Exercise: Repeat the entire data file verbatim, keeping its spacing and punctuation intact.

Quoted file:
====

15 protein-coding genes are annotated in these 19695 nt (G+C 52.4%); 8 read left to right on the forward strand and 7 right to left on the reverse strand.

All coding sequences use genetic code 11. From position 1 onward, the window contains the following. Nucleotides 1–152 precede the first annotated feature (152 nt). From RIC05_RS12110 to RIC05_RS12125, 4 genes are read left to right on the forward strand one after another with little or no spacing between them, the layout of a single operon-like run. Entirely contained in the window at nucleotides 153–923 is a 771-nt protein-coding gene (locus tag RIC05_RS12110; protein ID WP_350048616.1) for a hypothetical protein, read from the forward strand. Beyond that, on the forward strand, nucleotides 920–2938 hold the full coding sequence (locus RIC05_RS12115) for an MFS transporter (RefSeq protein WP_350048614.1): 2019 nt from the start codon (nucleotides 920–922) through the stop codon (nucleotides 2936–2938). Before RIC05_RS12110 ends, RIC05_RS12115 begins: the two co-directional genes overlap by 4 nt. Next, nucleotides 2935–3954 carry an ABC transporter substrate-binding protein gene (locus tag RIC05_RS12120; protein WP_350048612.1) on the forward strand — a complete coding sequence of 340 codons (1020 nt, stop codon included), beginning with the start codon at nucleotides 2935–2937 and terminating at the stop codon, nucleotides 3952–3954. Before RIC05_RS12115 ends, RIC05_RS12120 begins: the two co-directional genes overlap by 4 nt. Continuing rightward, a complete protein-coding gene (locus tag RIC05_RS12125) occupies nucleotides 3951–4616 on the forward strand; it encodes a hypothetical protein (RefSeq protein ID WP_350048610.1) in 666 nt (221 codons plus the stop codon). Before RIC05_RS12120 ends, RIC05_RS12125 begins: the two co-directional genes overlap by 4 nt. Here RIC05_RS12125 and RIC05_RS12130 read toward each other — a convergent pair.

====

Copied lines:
15 protein-coding genes are annotated in these 19695 nt (G+C 52.4%); 8 read left to right on the forward strand and 7 right to left on the reverse strand.

All coding sequences use genetic code 11. From position 1 onward, the window contains the following. Nucleotides 1–152 precede the first annotated feature (152 nt). From RIC05_RS12110 to RIC05_RS12125, 4 genes are read left to right on the forward strand one after another with little or no spacing between them, the layout of a single operon-like run. Entirely contained in the window at nucleotides 153–923 is a 771-nt protein-coding gene (locus tag RIC05_RS12110; protein ID WP_350048616.1) for a hypothetical protein, read from the forward strand. Beyond that, on the forward strand, nucleotides 920–2938 hold the full coding sequence (locus RIC05_RS12115) for an MFS transporter (RefSeq protein WP_350048614.1): 2019 nt from the start codon (nucleotides 920–922) through the stop codon (nucleotides 2936–2938). Before RIC05_RS12110 ends, RIC05_RS12115 begins: the two co-directional genes overlap by 4 nt. Next, nucleotides 2935–3954 carry an ABC transporter substrate-binding protein gene (locus tag RIC05_RS12120; protein WP_350048612.1) on the forward strand — a complete coding sequence of 340 codons (1020 nt, stop codon included), beginning with the start codon at nucleotides 2935–2937 and terminating at the stop codon, nucleotides 3952–3954. Before RIC05_RS12115 ends, RIC05_RS12120 begins: the two co-directional genes overlap by 4 nt. Continuing rightward, a complete protein-coding gene (locus tag RIC05_RS12125) occupies nucleotides 3951–4616 on the forward strand; it encodes a hypothetical protein (RefSeq protein ID WP_350048610.1) in 666 nt (221 codons plus the stop codon). Before RIC05_RS12120 ends, RIC05_RS12125 begins: the two co-directional genes overlap by 4 nt. Here RIC05_RS12125 and RIC05_RS12130 read toward each other — a convergent pair.